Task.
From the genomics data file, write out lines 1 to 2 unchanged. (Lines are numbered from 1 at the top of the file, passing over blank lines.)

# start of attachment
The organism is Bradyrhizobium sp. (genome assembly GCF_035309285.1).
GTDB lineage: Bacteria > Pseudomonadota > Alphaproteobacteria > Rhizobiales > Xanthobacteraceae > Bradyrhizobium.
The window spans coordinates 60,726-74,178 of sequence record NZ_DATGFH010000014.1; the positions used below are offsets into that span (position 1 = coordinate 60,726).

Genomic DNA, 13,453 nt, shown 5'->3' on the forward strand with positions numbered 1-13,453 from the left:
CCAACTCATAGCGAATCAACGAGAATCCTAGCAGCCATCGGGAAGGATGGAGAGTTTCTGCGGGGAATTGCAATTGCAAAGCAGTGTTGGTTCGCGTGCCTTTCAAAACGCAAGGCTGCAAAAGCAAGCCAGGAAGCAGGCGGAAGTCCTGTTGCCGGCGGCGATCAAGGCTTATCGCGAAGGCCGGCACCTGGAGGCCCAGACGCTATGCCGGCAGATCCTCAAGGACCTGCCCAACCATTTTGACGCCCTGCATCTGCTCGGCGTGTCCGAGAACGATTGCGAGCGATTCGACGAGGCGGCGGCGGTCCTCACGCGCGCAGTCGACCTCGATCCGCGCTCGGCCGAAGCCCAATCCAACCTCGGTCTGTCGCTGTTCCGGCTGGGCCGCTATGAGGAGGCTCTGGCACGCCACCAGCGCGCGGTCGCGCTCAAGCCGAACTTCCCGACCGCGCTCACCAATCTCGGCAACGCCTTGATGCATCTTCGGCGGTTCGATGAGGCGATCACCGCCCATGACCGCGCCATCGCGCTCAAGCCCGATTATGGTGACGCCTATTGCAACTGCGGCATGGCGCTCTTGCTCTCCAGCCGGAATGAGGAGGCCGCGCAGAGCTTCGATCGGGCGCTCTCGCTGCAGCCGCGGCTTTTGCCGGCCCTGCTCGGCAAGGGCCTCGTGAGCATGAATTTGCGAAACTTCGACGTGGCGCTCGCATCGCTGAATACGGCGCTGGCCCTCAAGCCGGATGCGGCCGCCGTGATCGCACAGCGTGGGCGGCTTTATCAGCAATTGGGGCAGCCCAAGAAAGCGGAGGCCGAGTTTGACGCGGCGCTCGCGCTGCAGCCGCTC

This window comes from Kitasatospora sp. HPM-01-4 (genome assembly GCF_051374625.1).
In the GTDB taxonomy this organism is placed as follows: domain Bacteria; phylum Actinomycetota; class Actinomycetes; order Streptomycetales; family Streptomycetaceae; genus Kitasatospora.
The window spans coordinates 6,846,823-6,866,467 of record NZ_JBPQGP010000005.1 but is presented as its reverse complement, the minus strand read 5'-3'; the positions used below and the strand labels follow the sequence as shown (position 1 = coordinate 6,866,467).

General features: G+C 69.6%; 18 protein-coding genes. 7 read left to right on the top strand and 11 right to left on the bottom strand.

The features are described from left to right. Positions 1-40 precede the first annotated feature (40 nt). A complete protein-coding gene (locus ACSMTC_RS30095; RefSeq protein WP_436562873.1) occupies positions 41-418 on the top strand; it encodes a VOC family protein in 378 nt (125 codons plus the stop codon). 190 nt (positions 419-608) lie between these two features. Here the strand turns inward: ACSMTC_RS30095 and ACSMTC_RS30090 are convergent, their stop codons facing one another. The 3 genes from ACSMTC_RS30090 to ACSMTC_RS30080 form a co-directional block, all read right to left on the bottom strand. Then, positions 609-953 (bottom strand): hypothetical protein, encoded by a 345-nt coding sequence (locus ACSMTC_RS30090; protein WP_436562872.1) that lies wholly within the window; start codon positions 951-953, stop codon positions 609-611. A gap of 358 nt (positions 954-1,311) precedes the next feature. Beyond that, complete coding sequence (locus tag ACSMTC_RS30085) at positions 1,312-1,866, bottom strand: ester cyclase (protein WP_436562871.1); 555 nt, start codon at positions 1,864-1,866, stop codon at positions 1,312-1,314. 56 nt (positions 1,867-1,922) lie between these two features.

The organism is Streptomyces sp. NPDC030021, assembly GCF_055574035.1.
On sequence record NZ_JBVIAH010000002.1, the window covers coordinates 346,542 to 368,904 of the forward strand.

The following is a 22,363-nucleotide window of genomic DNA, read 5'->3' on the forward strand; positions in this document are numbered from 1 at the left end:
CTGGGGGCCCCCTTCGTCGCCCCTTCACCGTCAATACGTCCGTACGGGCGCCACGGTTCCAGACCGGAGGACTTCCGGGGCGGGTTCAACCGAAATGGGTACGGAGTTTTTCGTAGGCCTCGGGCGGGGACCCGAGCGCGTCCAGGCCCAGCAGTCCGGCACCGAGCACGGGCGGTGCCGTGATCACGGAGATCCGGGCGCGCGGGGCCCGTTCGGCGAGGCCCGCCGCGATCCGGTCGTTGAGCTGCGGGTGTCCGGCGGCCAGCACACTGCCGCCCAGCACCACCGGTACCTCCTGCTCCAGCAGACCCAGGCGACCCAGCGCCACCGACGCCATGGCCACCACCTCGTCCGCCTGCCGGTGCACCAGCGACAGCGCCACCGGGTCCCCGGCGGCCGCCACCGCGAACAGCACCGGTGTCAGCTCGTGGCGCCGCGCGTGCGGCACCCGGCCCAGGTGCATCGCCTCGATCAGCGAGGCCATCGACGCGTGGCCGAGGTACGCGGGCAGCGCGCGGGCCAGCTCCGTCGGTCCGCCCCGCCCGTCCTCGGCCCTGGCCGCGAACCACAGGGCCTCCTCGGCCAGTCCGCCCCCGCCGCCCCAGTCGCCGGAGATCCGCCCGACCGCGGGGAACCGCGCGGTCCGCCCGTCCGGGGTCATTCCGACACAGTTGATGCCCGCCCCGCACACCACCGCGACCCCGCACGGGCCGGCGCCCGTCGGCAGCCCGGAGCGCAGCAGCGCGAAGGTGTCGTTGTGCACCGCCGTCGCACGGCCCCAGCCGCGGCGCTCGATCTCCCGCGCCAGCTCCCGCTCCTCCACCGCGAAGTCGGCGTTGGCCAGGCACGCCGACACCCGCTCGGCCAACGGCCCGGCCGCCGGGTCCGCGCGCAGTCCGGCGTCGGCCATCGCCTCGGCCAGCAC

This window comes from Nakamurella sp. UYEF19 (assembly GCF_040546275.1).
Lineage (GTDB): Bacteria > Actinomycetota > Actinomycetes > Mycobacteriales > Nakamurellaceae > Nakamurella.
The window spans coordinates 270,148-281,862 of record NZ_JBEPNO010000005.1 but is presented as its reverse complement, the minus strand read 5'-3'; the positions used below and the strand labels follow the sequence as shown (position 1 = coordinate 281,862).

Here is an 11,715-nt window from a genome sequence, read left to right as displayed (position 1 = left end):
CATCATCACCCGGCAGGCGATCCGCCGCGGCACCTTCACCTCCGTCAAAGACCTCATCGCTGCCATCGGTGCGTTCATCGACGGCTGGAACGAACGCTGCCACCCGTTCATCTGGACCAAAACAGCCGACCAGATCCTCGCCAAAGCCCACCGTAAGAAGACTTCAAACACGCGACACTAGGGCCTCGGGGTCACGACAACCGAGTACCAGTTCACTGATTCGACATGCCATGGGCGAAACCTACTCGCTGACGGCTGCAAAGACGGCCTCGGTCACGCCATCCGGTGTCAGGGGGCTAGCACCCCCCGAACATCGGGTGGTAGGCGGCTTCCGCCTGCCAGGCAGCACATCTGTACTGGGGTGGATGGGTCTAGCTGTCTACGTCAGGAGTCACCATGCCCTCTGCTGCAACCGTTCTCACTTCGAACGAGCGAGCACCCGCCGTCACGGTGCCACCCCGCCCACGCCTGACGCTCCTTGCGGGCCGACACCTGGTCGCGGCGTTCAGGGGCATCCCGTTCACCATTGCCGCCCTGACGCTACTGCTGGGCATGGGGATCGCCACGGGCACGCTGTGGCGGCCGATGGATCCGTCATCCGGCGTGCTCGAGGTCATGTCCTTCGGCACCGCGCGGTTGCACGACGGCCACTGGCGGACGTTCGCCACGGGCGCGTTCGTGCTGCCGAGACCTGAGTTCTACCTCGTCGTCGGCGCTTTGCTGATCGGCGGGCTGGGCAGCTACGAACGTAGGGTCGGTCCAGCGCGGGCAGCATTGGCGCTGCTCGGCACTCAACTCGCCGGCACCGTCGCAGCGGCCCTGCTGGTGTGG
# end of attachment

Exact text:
The organism is Bradyrhizobium sp. (genome assembly GCF_035309285.1).
GTDB lineage: Bacteria > Pseudomonadota > Alphaproteobacteria > Rhizobiales > Xanthobacteraceae > Bradyrhizobium.